The PI 3-kinase Vps34 (Pik3c3) synthesizes phosphatidylinositol 3-phosphate (PI3P), a lipid critical for both endosomal membrane traffic and macroautophagy. Human genetics have implicated PI3P dysregulation, and endosomal trafficking in general, as a recurring cause of demyelinating Charcot-Marie-Tooth (CMT) peripheral neuropathy. Here, we investigated the role of Vps34, and PI3P, in mouse Schwann cells by selectively deleting Vps34 in this cell type. Vps34-Schwann cell knockout (Vps34SCKO) mice show severe hypomyelination in peripheral nerves. Vps34–/– Schwann cells interact abnormally with axons, and there is a delay in radial sorting, a process by which large axons are selected for myelination. Upon reaching the promyelinating stage, Vps34–/– Schwann cells are significantly impaired in the elaboration of myelin. Nerves from Vps34SCKO mice contain elevated levels of the LC3 and p62 proteins, indicating impaired autophagy. However, in the light of recent demonstrations that autophagy is dispensable for myelination, it is unlikely that hypomyelination in Vps34SCKO mice is caused by impaired autophagy. Endosomal trafficking is also disturbed in Vps34–/– Schwann cells. We investigated the activation of the ErbB2/3 receptor tyrosine kinases in Vps34SCKO nerves, as these proteins, which play essential roles in Schwann cell myelination, are known to traffic through endosomes. In Vps34SCKO nerves, ErbB3 was hyperphosphorylated on a tyrosine known to be phosphorylated in response to neuregulin 1 exposure. ErbB2 protein levels were also decreased during myelination. Our findings suggest that the loss of Vps34 alters the trafficking of ErbB2/3 through endosomes. Abnormal ErbB2/3 signaling to downstream targets may contribute to the hypomyelination observed in Vps34SCKO mice.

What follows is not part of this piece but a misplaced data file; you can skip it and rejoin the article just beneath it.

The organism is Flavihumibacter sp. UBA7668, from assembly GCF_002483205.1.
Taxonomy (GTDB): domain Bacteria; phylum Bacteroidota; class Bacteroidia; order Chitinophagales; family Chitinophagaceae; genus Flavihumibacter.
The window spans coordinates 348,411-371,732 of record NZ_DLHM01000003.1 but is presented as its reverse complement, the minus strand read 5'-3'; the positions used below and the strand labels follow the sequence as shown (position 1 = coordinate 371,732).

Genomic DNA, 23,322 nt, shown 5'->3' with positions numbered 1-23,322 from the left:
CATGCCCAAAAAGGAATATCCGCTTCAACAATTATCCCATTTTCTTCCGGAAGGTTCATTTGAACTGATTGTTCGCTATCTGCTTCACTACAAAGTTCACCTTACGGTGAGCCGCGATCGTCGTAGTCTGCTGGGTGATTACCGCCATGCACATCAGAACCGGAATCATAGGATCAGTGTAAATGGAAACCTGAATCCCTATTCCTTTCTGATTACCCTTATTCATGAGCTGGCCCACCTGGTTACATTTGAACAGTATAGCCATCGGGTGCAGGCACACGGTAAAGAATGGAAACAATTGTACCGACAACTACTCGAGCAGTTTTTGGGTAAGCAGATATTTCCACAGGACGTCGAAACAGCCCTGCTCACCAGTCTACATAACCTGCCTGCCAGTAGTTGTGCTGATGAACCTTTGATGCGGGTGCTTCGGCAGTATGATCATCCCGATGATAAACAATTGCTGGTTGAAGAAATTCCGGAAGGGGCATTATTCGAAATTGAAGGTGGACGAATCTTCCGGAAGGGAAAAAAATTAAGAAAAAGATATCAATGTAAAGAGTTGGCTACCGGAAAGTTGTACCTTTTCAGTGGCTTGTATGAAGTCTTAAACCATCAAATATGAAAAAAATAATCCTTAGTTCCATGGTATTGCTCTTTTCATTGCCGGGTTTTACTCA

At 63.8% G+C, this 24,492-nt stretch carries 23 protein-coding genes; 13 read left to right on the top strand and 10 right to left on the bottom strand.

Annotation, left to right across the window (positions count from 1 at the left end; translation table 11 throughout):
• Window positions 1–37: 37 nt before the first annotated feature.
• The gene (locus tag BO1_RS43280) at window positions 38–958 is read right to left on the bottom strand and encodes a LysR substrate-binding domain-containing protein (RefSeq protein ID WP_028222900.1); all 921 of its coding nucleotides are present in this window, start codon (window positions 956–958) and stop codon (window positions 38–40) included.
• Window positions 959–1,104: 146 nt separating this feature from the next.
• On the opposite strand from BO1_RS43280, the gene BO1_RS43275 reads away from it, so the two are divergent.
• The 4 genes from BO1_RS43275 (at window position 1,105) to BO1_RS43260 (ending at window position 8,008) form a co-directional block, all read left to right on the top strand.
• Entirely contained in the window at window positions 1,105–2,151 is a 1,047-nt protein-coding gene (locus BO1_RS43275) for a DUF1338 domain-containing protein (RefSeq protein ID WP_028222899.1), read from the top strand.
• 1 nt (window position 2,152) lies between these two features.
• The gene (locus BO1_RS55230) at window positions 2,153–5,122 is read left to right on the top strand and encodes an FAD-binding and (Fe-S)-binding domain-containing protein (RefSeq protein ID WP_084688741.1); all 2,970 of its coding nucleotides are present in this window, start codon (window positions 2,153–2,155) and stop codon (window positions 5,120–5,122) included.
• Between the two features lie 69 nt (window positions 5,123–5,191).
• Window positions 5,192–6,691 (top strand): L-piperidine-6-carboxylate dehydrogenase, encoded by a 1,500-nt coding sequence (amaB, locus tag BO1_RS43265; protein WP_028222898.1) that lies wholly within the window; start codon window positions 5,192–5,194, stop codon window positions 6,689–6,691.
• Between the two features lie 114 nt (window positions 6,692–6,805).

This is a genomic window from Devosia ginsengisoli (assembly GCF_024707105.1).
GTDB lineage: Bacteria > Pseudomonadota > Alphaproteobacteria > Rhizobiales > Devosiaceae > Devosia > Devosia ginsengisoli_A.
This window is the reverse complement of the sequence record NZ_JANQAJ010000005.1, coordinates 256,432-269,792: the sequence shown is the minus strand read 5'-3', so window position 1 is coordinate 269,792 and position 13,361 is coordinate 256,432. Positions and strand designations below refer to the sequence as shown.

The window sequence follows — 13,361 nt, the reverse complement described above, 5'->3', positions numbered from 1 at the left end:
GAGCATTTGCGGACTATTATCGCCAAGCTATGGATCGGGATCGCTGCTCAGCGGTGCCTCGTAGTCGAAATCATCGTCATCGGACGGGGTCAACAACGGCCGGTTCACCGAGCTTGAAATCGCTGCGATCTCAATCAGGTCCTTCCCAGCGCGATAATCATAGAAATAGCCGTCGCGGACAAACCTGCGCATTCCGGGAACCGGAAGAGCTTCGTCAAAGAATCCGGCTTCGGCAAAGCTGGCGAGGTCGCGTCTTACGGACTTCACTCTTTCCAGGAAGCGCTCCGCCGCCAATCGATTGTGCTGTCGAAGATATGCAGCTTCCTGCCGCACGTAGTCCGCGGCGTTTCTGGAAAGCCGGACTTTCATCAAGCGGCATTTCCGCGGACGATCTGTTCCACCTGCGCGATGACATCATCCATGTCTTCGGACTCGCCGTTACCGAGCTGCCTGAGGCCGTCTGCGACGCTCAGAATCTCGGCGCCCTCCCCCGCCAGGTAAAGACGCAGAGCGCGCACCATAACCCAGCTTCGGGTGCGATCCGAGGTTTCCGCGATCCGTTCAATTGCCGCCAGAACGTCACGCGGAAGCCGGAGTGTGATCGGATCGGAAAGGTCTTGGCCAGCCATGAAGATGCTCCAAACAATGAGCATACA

- Charcot-Marie-Tooth neuropathy
- axo–glial interactions
- endosomal trafficking
ASJC Scopus subject areas
- Cellular and Molecular Neuroscience